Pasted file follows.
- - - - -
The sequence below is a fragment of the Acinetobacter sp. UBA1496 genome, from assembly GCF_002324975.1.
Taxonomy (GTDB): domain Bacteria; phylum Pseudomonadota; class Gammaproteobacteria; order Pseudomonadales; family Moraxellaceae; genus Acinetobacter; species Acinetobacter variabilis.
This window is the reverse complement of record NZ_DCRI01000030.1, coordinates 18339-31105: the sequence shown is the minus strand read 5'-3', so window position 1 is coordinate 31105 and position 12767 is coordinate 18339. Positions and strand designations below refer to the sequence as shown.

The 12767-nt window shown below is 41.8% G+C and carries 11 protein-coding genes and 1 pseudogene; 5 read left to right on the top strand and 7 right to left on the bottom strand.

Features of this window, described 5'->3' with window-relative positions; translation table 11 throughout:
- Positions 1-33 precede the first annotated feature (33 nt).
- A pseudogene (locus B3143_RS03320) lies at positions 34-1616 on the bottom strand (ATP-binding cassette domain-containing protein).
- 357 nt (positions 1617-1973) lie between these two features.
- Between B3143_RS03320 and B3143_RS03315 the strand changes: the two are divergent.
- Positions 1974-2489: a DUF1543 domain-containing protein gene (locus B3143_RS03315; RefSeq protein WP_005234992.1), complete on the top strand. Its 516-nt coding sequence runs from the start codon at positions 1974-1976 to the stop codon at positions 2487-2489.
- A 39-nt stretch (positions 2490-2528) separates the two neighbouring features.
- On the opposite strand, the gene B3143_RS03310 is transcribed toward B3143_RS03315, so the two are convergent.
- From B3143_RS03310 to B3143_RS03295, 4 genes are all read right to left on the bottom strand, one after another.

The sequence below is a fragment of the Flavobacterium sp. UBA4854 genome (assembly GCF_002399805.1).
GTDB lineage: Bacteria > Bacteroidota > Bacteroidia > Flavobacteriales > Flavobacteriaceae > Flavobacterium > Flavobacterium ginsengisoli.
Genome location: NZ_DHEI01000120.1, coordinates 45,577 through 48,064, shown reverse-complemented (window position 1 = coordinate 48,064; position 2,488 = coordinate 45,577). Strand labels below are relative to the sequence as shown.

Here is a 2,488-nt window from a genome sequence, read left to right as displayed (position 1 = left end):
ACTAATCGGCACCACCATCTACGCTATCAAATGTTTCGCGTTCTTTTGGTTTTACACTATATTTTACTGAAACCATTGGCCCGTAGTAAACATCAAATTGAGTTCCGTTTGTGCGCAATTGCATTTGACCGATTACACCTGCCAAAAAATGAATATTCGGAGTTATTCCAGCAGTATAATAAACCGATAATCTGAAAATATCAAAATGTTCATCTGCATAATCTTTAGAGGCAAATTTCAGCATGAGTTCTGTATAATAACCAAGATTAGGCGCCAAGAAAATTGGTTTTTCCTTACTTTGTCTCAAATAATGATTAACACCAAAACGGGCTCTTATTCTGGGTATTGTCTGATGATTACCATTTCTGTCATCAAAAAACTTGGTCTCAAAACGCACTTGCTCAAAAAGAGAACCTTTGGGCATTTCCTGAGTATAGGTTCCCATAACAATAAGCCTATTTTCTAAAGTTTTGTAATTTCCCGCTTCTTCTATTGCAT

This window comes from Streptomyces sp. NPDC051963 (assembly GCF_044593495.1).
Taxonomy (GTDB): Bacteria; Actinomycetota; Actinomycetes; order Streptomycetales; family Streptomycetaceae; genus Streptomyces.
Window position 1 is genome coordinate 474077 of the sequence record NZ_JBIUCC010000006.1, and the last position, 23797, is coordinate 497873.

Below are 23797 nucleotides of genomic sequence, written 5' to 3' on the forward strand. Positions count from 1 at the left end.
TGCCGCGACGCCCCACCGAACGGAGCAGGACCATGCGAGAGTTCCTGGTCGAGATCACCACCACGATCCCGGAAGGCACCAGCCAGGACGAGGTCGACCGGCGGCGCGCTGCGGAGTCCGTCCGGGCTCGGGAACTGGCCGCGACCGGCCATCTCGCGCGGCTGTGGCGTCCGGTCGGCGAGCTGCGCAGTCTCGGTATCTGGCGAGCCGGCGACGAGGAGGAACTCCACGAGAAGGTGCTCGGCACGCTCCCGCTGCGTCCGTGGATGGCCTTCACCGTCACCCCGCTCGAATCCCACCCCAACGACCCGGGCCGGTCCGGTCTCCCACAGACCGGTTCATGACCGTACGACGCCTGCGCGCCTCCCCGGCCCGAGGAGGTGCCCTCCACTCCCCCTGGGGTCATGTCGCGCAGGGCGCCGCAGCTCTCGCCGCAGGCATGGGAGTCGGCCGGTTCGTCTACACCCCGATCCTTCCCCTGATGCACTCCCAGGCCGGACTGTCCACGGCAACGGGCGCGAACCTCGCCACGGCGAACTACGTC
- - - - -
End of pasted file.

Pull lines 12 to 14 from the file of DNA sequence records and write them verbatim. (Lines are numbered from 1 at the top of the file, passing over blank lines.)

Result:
- On the opposite strand, the gene B3143_RS03310 is transcribed toward B3143_RS03315, so the two are convergent.
- From B3143_RS03310 to B3143_RS03295, 4 genes are all read right to left on the bottom strand, one after another.

The sequence below is a fragment of the Flavobacterium sp. UBA4854 genome (assembly GCF_002399805.1).